The COVID-19 issue had an early effect on March 1, when four North Dakota state FSA officials attended a national training in Kansas City. Unbeknownst to meeting organizers, an employee from another state attended the meeting. “We had to quarantine four offices in North Dakota, but the good news is that person tested negative” so no offices went without employees.

“We are limiting our hours due to social distancing, but we are up and running for business,” he says.


One of the state staff pointed out that if the COVID-19 pandemic countermoves had happened three to five years ago, “our hands would have been tied pretty hard.” Today, key employees at the state and county offices have laptop computers so they’re able to work from home, with a relaxation of Personally Identifiable Information (PII) rules because of the emergency.

Moving ahead

March 16 was the deadline for farmers to come in and sign up for Agricultural Risk Coverage/Price Loss Coverage programs for producers to sign up for either revenue insurance or price insurance for crops in 2019 and 2020. They continue with a “very small register,” where some of the work is yet to complete.

On Feb. 28, they finished a Conservation Reserve Program signup in which about 90% of offers were accepted, putting 120,000 acres into the CRP in 2020.

The agency is also having a grassland CRP program, where cattlemen can receive a reduced CRP rate but can graze cattle on it. A Soil Health Income Protection Program (SHIPP) is available in a five-state region, on low income-producing land, on a three- to five-year period.

They are starting to process Wildfire and Hurricane Indemnity Program Plus (“WHIP+”) payments, passed a year ago. Farmers can submit Risk Management Agency data proving excessive moisture and drought, using correspondence through a phone call or e-mail.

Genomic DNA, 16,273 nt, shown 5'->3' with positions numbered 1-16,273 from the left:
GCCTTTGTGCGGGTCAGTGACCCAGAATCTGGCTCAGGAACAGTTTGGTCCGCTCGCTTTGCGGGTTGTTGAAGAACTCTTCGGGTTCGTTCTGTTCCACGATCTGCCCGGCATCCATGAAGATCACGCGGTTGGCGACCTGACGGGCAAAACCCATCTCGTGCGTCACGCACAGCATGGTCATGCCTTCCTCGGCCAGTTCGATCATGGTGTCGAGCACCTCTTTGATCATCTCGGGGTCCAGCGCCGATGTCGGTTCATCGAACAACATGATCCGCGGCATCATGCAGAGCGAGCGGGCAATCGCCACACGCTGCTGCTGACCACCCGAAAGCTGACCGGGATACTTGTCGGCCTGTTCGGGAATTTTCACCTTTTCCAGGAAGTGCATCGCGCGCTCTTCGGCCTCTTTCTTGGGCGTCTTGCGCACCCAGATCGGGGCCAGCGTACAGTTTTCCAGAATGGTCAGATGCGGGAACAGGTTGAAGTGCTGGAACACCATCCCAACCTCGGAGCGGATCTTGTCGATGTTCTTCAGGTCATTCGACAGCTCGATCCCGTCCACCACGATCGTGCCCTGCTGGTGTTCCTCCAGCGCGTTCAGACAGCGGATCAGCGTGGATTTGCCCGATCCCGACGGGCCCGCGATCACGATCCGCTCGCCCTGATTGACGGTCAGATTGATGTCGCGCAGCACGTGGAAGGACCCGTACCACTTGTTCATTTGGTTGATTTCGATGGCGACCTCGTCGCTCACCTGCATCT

Meanwhile, the FSA’s loan department is in the middle of the renewal season, amid a time of financial difficulties.

“We see some equity slipping out in rural America,” Thykeson says. Some loan deadlines will be relaxed, because of the interruption. Loan guarantees and even some direct loans are not always easy to get completed, during times like these.

The 2019 crop and cattle profitability weren’t good, so farmers are under a cash stress, with Thykeson seeing an “uptick” in demand for loan guarantees and loan subordinations going on. With low interest rates, Thykeson says demand has "skyrocketed” for farmland loans, as some landowners sell parcels of land to generate cash.


“The trouble is Mother Nature seems like she keeps marching on here. Spring is knocking at the door. These producers don’t want to be sitting behind their computers, trying to e-mail or e-doc something” when farming activities need to be done, Thykeson says.

Up next?

Looking ahead, Thykeson acknowledges the task ahead with the Coronavirus Aid, Relief, and Economic Security Act, or the CARES Act activity that may be coming. USDA’s sister agencies — Rural Development and the Natural Resources Conservation Service — will have roles, but he expects an “FSA lift” to be in the works too.

“We have the most offices,” Thykeson says, among federal agencies, and then adds, with a sense of humor. “We used to call it the most contact with producers,” but he says the virus has equalized that field a bit.

Mikkel Pates is an agricultural journalist, creating print, online and television stories for Agweek magazine and Agweek TV.